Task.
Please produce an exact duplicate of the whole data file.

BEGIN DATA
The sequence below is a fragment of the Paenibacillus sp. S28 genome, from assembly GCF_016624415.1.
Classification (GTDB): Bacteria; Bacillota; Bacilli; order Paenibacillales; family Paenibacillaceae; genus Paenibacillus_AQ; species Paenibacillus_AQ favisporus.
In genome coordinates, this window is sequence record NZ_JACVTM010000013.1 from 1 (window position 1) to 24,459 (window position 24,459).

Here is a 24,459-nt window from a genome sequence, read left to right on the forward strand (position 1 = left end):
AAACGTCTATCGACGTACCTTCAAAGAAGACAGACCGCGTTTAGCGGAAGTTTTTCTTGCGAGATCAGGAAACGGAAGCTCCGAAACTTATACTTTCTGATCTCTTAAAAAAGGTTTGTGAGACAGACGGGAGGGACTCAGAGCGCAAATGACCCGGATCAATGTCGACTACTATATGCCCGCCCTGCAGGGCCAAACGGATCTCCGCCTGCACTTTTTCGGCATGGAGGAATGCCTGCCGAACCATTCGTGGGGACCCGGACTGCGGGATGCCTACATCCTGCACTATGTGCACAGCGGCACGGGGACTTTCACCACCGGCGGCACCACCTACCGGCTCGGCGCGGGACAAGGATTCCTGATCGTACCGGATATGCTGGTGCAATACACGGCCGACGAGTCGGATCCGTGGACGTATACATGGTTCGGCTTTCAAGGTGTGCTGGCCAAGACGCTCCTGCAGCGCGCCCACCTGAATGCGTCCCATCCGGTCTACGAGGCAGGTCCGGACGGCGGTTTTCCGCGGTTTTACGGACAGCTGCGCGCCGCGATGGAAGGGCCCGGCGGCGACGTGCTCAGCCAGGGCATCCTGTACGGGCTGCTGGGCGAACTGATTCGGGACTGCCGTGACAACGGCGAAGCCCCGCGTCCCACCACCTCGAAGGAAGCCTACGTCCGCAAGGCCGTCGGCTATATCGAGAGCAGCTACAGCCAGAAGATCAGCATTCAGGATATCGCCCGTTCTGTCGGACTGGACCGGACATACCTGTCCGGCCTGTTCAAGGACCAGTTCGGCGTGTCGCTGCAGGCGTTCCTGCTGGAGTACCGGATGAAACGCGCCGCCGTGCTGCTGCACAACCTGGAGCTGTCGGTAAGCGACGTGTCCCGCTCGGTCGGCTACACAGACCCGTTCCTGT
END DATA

The sequence below is a fragment of the Paenibacillus sp. S28 genome, from assembly GCF_016624415.1.
Classification (GTDB): Bacteria; Bacillota; Bacilli; order Paenibacillales; family Paenibacillaceae; genus Paenibacillus_AQ; species Paenibacillus_AQ favisporus.
In genome coordinates, this window is sequence record NZ_JACVTM010000013.1 from 1 (window position 1) to 24,459 (window position 24,459).

Here is a 24,459-nt window from a genome sequence, read left to right on the forward strand (position 1 = left end):
AAACGTCTATCGACGTACCTTCAAAGAAGACAGACCGCGTTTAGCGGAAGTTTTTCTTGCGAGATCAGGAAACGGAAGCTCCGAAACTTATACTTTCTGATCTCTTAAAAAAGGTTTGTGAGACAGACGGGAGGGACTCAGAGCGCAAATGACCCGGATCAATGTCGACTACTATATGCCCGCCCTGCAGGGCCAAACGGATCTCCGCCTGCACTTTTTCGGCATGGAGGAATGCCTGCCGAACCATTCGTGGGGACCCGGACTGCGGGATGCCTACATCCTGCACTATGTGCACAGCGGCACGGGGACTTTCACCACCGGCGGCACCACCTACCGGCTCGGCGCGGGACAAGGATTCCTGATCGTACCGGATATGCTGGTGCAATACACGGCCGACGAGTCGGATCCGTGGACGTATACATGGTTCGGCTTTCAAGGTGTGCTGGCCAAGACGCTCCTGCAGCGCGCCCACCTGAATGCGTCCCATCCGGTCTACGAGGCAGGTCCGGACGGCGGTTTTCCGCGGTTTTACGGACAGCTGCGCGCCGCGATGGAAGGGCCCGGCGGCGACGTGCTCAGCCAGGGCATCCTGTACGGGCTGCTGGGCGAACTGATTCGGGACTGCCGTGACAACGGCGAAGCCCCGCGTCCCACCACCTCGAAGGAAGCCTACGTCCGCAAGGCCGTCGGCTATATCGAGAGCAGCTACAGCCAGAAGATCAGCATTCAGGATATCGCCCGTTCTGTCGGACTGGACCGGACATACCTGTCCGGCCTGTTCAAGGACCAGTTCGGCGTGTCGCTGCAGGCGTTCCTGCTGGAGTACCGGATGAAACGCGCCGCCGTGCTGCTGCACAACCTGGAGCTGTCGGTAAGCGACGTGTCCCGCTCGGTCGGCTACACAGACCCGTTCCTGT